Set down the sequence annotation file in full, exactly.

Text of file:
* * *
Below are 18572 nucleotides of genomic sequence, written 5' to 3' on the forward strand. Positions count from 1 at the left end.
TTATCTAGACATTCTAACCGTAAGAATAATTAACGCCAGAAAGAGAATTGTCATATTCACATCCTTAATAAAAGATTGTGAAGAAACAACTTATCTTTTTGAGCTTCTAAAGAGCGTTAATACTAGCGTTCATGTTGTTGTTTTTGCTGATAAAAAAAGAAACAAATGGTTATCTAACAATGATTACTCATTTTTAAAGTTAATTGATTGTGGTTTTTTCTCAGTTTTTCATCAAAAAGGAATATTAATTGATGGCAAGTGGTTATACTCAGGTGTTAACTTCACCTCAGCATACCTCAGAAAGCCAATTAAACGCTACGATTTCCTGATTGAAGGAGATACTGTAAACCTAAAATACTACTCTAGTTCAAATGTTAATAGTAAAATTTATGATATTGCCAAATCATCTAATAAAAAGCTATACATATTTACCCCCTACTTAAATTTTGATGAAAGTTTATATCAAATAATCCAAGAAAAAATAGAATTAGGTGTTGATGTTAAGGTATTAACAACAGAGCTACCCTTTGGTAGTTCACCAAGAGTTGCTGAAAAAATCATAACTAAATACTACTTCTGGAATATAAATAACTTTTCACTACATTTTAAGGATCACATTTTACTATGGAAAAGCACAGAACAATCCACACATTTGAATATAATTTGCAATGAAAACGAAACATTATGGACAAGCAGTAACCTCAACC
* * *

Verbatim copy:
Below are 18572 nucleotides of genomic sequence, written 5' to 3' on the forward strand. Positions count from 1 at the left end.
TTATCTAGACATTCTAACCGTAAGAATAATTAACGCCAGAAAGAGAATTGTCATATTCACATCCTTAATAAAAGATTGTGAAGAAACAACTTATCTTTTTGAGCTTCTAAAGAGCGTTAATACTAGCGTTCATGTTGTTGTTTTTGCTGATAAAAAAAGAAACAAATGGTTATCTAACAATGATTACTCATTTTTAAAGTTAATTGATTGTGGTTTTTTCTCAGTTTTTCATCAAAAAGGAATATTAATTGATGGCAAGTGGTTATACTCAGGTGTTAACTTCACCTCAGCATACCTCAGAAAGCCAATTAAACGCTACGATTTCCTGATTGAAGGAGATACTGTAAACCTAAAATACTACTCTAGTTCAAATGTTAATAGTAAAATTTATGATATTGCCAAATCATCTAATAAAAAGCTATACATATTTACCCCCTACTTAAATTTTGATGAAAGTTTATATCAAATAATCCAAGAAAAAATAGAATTAGGTGTTGATGTTAAGGTATTAACAACAGAGCTACCCTTTGGTAGTTCACCAAGAGTTGCTGAAAAAATCATAACTAAATACTACTTCTGGAATATAAATAACTTTTCACTACATTTTAAGGATCACATTTTACTATGGAAAAGCACAGAACAATCCACACATTTGAATATAATTTGCAATGAAAACGAAACATTATGGACAAGCAGTAACCTCAACC